Aside from bragging rights, if you live in Maryland, you don't get squat. That's a sharp contrast with people in most other states, where winners can receive cash and prizes.
"We're just freeing a restraint that Maryland currently has and giving our residents the same opportunities that others have," said Olszewski, a Baltimore County Democrat.
He's has introduced the bill in the past but said he's optimistic that there will be more momentum this year. (As fate would have it, his bill number this session is lucky H.R. 7). The legislation would apply to all fantasy sporting, including baseball and basketball.
The Fantasy Sports Trade Association, a national group that advocates for companies that run fantasy leagues, estimates that there are about a dozen states like Maryland where cash payouts aren't allowed. The group recently hired a federal lobbyist and opened a political action committee.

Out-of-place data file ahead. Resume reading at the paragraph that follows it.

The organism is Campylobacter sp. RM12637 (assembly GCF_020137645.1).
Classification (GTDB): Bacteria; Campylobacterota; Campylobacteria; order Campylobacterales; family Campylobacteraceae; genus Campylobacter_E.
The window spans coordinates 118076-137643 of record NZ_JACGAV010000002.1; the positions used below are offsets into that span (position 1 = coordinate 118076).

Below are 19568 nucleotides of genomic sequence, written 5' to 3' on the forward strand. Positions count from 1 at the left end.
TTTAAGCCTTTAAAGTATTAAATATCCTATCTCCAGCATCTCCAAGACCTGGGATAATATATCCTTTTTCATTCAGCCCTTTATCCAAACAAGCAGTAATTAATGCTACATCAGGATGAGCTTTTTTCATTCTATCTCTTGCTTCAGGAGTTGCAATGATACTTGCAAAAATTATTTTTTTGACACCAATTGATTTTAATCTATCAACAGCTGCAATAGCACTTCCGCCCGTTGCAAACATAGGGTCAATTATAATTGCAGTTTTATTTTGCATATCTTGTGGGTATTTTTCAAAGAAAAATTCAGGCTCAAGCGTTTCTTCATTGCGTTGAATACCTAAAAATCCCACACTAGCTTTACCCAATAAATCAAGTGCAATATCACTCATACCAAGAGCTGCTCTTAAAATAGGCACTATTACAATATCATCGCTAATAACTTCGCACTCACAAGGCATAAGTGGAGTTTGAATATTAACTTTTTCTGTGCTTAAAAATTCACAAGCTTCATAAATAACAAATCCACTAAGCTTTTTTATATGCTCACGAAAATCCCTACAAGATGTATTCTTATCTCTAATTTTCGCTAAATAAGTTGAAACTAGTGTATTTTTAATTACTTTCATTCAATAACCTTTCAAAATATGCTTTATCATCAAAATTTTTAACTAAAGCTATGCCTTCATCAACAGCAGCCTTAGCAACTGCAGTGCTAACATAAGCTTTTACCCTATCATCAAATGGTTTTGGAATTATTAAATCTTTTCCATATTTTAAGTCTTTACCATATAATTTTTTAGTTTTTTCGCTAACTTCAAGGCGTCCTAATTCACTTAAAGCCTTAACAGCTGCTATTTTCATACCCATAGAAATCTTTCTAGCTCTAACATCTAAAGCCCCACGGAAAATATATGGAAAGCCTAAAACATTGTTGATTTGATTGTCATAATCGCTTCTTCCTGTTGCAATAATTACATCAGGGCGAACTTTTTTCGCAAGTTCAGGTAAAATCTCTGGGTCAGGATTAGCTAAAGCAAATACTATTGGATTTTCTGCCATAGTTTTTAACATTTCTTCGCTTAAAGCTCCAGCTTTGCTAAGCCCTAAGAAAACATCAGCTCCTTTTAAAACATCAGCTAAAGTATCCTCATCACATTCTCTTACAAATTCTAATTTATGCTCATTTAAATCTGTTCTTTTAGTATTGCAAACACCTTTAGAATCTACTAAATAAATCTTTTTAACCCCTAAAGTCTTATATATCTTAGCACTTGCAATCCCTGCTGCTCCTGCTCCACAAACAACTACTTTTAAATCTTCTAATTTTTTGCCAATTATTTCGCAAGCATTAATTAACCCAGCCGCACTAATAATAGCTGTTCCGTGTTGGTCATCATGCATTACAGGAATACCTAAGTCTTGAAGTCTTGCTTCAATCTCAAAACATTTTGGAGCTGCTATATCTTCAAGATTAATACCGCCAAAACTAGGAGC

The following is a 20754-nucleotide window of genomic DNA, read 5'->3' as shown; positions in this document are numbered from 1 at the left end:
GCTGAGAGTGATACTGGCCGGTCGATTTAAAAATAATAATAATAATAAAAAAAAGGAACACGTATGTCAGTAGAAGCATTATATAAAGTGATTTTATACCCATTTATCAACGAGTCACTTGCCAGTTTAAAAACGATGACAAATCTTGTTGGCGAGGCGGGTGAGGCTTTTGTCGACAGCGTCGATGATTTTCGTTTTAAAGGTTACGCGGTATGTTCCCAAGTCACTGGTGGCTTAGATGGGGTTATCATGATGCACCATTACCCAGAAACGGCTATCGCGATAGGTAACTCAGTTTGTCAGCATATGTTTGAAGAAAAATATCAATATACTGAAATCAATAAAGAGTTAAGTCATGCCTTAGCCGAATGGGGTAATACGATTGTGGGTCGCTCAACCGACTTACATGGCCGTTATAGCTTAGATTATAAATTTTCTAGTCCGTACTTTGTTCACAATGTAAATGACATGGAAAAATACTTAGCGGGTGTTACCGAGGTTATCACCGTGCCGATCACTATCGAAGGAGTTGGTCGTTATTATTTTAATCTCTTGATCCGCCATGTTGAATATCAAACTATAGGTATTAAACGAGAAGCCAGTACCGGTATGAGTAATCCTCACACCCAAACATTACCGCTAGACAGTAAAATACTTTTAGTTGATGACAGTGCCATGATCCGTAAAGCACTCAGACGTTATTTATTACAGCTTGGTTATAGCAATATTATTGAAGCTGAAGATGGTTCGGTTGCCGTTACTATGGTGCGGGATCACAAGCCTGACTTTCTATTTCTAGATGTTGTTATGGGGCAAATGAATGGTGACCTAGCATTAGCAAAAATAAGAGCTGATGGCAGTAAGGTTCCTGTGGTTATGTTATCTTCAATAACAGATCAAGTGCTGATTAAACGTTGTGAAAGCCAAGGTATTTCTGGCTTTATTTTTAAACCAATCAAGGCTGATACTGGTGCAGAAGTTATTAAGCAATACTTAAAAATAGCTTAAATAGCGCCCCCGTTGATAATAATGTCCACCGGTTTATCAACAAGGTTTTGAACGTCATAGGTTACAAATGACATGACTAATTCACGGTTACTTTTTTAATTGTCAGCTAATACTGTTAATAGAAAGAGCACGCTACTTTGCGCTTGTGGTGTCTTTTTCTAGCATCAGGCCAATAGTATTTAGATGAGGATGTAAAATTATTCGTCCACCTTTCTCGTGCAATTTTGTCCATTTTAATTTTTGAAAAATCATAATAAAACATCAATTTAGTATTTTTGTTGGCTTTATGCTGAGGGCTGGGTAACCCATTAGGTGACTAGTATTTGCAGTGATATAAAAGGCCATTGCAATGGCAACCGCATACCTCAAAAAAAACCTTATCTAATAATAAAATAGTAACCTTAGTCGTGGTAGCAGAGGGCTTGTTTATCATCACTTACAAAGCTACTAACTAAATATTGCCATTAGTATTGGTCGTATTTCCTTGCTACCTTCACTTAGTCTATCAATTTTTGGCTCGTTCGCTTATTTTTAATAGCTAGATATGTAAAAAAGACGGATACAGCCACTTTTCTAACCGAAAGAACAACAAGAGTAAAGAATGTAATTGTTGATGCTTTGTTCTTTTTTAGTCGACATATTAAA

Maryland's law is silent on fantasy gaming, though a 2006 opinion by the attorney general on poker tournaments lays out a fairly strong argument that cash prizes would be barred in Maryland. The opinion argued that gambling includes three main elements: decision-making, chance and reward. All are present in fantasy leagues.
Fantasy leagues are typically web-based and allow each participant to act as general managers for teams. The game blends reality and fantasy; scores are based on real game statistics for each player. Picking a player who becomes injured in a real game, for example, can have a devastating effect in the fantasy league.
Roughly 12.6 million Americans participated in fantasy leagues in 2006, according to an analysis by the nonpartisan Maryland Department of Legislative Services.
Olszewski found that the uncertainty was enough for large companies that host leagues, like ESPN and CBS, to bar cash payouts here. He discovered the limitation when he was setting up his own fantasy football league a few years ago.